Uganda was not quite what we expected! The roads, for the most part, were in very good shape (where they were paved), unless they were under construction. The country’s infrastructure, including access to water and a working electrical grid, are in good shape. People were clearly well fed, and we saw very few destitute or homeless people or beggars. The countryside was lush and green with an abundance of bananas, pineapples, mangos, papayas, watermelons and jackfruit growing in small orchards and in large farms everywhere we looked. The southern route through Masaka skirts along the shores of Lake Victoria, and so some of the area is swamp, where vast areas are growing with papyrus and reeds.
Jack Fruit Tree
Papyrus in Bloom
Being in Nigeria, we are familiar with the Okada, or the motorbike taxi. In Nigeria, they dominate the roads, weaving in and out of traffic, blowing their horns continuously, and stacking as many people astride the bike as possible. However, in Uganda, the motorbike taxi has a different incarnation. It and the bicycle are the dominant forms of transportation for locals, and the motorbikes here are law-abiding and courteous, and their passenger sits on the back of the seat in a very proper British sidesaddle!
As we crossed the Equator into the southern hemisphere, we recognized the familiar “disguised” charcoal stands on the side of the road. Currently, Ugandan’s are permitted to fell trees and make charcoal, but only if they “plant a tree to cut a tree”. Of course, there is no enforcement, and this is one of the reasons that the rainforest habitat is under environmental pressure.
Charcoal for Sale
The people of Uganda are a mix of Islamic and Catholic, but apparently with respect for each other’s beliefs and customs. We observed a very large cattle industry in the country, with herds numbering from a few head to thousands. The preference in this area is for Longhorn cattle, (very long horns!), and they are valuable enough that all herds are tended by herders that stay with them full time.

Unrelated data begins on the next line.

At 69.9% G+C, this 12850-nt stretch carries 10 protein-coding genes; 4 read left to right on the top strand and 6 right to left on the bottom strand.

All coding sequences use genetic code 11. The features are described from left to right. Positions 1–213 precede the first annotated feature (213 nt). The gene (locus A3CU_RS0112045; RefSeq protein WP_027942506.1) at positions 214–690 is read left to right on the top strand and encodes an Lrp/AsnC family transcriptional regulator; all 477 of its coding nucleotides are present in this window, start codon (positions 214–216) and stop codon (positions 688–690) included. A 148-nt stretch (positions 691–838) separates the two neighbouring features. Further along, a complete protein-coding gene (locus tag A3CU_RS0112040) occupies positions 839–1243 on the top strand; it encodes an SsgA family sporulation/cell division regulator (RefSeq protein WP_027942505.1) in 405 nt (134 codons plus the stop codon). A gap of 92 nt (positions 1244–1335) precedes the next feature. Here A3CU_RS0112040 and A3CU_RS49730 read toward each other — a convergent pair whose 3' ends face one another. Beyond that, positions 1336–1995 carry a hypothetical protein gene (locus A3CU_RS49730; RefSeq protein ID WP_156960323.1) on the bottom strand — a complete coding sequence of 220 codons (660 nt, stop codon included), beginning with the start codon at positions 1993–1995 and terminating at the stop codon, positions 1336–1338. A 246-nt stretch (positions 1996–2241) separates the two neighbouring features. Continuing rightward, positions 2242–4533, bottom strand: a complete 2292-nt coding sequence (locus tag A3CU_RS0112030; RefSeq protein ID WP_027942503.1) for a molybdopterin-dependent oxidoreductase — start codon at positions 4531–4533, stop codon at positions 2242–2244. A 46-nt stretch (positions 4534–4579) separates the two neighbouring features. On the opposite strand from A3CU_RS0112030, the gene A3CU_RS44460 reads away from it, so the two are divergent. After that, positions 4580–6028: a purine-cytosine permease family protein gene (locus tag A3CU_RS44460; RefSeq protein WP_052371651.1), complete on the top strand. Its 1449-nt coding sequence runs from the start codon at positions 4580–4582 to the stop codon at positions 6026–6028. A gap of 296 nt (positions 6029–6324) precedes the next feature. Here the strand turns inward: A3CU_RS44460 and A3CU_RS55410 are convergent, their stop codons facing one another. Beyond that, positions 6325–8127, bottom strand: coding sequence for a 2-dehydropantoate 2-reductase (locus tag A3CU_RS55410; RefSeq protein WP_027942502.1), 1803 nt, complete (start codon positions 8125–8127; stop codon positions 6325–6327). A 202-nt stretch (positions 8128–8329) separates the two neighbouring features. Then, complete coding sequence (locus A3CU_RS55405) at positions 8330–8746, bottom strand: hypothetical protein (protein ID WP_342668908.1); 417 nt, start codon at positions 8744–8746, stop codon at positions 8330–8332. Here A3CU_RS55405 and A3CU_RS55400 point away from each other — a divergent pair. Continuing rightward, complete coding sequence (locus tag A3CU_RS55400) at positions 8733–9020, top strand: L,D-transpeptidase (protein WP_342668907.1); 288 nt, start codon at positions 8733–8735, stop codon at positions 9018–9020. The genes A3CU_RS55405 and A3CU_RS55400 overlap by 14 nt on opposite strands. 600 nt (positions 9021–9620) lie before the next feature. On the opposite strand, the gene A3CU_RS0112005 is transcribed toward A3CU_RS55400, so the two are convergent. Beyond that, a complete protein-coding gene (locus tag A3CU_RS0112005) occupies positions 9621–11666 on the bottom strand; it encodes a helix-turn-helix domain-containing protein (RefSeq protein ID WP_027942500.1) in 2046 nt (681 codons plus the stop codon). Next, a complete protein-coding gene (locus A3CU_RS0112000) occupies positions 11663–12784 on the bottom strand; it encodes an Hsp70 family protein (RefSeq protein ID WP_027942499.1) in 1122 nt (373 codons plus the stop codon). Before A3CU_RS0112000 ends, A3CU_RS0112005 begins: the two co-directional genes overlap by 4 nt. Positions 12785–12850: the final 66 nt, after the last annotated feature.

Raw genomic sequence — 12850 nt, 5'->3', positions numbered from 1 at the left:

Along the way, we saw zebra, antelope and a huge number of Marin storks, (5-6 ft tall!). At lunch, and at every stop, we took occasion to sample the local beers, including our favorite, the “Nile Special”. Although we were not novelties, we clearly were the only Muzugus, (white skin people), around. As we moved away from Lake Victoria into the Great Rift Basin and nearer the headwaters of the Nile, the landscape became more agricultural with huge plantations of bananas and miles of tea crops as far as the eye could see, all harvested by hand – of course – three leaves at a time. Tea is Uganda’s number one export.
Hillside of Tea
Hand Picking the Tea
We spent the afternoon entering the hills and mountains of western Uganda, home to Lake Edwards and the great Queen Elizabeth National Park, where we encountered elephants, Kobe, impalas, waterbucks, baboons, and velvet monkeys.
We had hoped to spot lions basking in the local trees, which is unique to this area of Africa, but were not so lucky. By this time, the roads had turned to dirt, the sun was setting over the hills, and we were forced to traverse the final leg of the journey to Bwindi in the dark over washed out roads. We were met at our “hotel”, The Gorilla Resort, by uniformed staff, hot towels and cold juice. The hotel is a rustic by very nice permanent tented camp perched on the side of the Ravine valley facing the Gorilla rainforest on the other side.
We had a hot meal of tilapia from the nearby lake, a bottle of wine, and headed off to bath and bed. We were pleasantly surprised that each “tent” had a veranda overlooking the forest, two double beds, a complete en suite bath including a Victorian claw-footed tub, and hot water bottles under the covers of the bed to ready it for our well-deserved night’s rest. Tomorrow we would search for the Mountain Gorillas.